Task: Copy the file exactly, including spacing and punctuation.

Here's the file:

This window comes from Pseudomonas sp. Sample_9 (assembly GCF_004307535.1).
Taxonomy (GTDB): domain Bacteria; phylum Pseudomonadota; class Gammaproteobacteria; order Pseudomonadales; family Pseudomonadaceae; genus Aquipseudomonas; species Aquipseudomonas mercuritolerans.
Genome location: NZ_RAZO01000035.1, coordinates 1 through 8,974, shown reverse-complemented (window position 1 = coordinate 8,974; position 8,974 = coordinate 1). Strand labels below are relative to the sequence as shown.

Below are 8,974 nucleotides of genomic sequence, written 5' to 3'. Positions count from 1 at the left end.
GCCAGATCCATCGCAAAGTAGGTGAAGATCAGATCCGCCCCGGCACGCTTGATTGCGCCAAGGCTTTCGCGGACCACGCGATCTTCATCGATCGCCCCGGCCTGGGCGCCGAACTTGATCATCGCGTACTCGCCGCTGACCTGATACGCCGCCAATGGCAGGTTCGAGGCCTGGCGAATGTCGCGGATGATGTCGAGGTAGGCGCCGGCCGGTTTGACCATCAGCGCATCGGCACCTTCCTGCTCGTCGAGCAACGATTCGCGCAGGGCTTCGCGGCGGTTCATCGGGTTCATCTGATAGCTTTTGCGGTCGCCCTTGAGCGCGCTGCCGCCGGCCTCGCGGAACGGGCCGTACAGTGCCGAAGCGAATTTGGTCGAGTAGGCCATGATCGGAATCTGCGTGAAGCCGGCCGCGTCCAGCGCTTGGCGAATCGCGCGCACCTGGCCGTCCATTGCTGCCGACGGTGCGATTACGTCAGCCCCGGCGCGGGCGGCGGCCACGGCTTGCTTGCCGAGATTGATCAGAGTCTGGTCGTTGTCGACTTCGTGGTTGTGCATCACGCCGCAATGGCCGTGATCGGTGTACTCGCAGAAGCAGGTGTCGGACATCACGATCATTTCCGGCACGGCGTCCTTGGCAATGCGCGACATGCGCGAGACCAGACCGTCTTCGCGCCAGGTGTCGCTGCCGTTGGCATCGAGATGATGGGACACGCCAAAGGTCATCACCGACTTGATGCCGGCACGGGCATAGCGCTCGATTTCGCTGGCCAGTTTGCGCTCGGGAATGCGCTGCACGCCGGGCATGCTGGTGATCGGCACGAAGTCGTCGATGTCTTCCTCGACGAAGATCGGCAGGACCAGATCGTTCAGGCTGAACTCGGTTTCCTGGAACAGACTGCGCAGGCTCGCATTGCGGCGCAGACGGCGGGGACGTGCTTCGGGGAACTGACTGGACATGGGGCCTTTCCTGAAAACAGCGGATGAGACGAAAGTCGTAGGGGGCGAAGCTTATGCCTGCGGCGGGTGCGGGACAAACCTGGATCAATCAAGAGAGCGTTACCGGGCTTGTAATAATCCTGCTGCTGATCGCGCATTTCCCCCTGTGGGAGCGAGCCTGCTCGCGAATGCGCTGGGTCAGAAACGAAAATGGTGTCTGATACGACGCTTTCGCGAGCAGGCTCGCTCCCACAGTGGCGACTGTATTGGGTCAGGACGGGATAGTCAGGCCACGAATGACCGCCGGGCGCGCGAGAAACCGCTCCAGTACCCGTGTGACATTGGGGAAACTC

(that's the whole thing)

This window comes from Pseudomonas sp. Sample_9 (assembly GCF_004307535.1).
Taxonomy (GTDB): domain Bacteria; phylum Pseudomonadota; class Gammaproteobacteria; order Pseudomonadales; family Pseudomonadaceae; genus Aquipseudomonas; species Aquipseudomonas mercuritolerans.
Genome location: NZ_RAZO01000035.1, coordinates 1 through 8,974, shown reverse-complemented (window position 1 = coordinate 8,974; position 8,974 = coordinate 1). Strand labels below are relative to the sequence as shown.

Below are 8,974 nucleotides of genomic sequence, written 5' to 3'. Positions count from 1 at the left end.
GCCAGATCCATCGCAAAGTAGGTGAAGATCAGATCCGCCCCGGCACGCTTGATTGCGCCAAGGCTTTCGCGGACCACGCGATCTTCATCGATCGCCCCGGCCTGGGCGCCGAACTTGATCATCGCGTACTCGCCGCTGACCTGATACGCCGCCAATGGCAGGTTCGAGGCCTGGCGAATGTCGCGGATGATGTCGAGGTAGGCGCCGGCCGGTTTGACCATCAGCGCATCGGCACCTTCCTGCTCGTCGAGCAACGATTCGCGCAGGGCTTCGCGGCGGTTCATCGGGTTCATCTGATAGCTTTTGCGGTCGCCCTTGAGCGCGCTGCCGCCGGCCTCGCGGAACGGGCCGTACAGTGCCGAAGCGAATTTGGTCGAGTAGGCCATGATCGGAATCTGCGTGAAGCCGGCCGCGTCCAGCGCTTGGCGAATCGCGCGCACCTGGCCGTCCATTGCTGCCGACGGTGCGATTACGTCAGCCCCGGCGCGGGCGGCGGCCACGGCTTGCTTGCCGAGATTGATCAGAGTCTGGTCGTTGTCGACTTCGTGGTTGTGCATCACGCCGCAATGGCCGTGATCGGTGTACTCGCAGAAGCAGGTGTCGGACATCACGATCATTTCCGGCACGGCGTCCTTGGCAATGCGCGACATGCGCGAGACCAGACCGTCTTCGCGCCAGGTGTCGCTGCCGTTGGCATCGAGATGATGGGACACGCCAAAGGTCATCACCGACTTGATGCCGGCACGGGCATAGCGCTCGATTTCGCTGGCCAGTTTGCGCTCGGGAATGCGCTGCACGCCGGGCATGCTGGTGATCGGCACGAAGTCGTCGATGTCTTCCTCGACGAAGATCGGCAGGACCAGATCGTTCAGGCTGAACTCGGTTTCCTGGAACAGACTGCGCAGGCTCGCATTGCGGCGCAGACGGCGGGGACGTGCTTCGGGGAACTGACTGGACATGGGGCCTTTCCTGAAAACAGCGGATGAGACGAAAGTCGTAGGGGGCGAAGCTTATGCCTGCGGCGGGTGCGGGACAAACCTGGATCAATCAAGAGAGCGTTACCGGGCTTGTAATAATCCTGCTGCTGATCGCGCATTTCCCCCTGTGGGAGCGAGCCTGCTCGCGAATGCGCTGGGTCAGAAACGAAAATGGTGTCTGATACGACGCTTTCGCGAGCAGGCTCGCTCCCACAGTGGCGACTGTATTGGGTCAGGACGGGATAGTCAGGCCACGAATGACCGCCGGGCGCGCGAGAAACCGCTCCAGTACCCGTGTGACATTGGGGAAACTC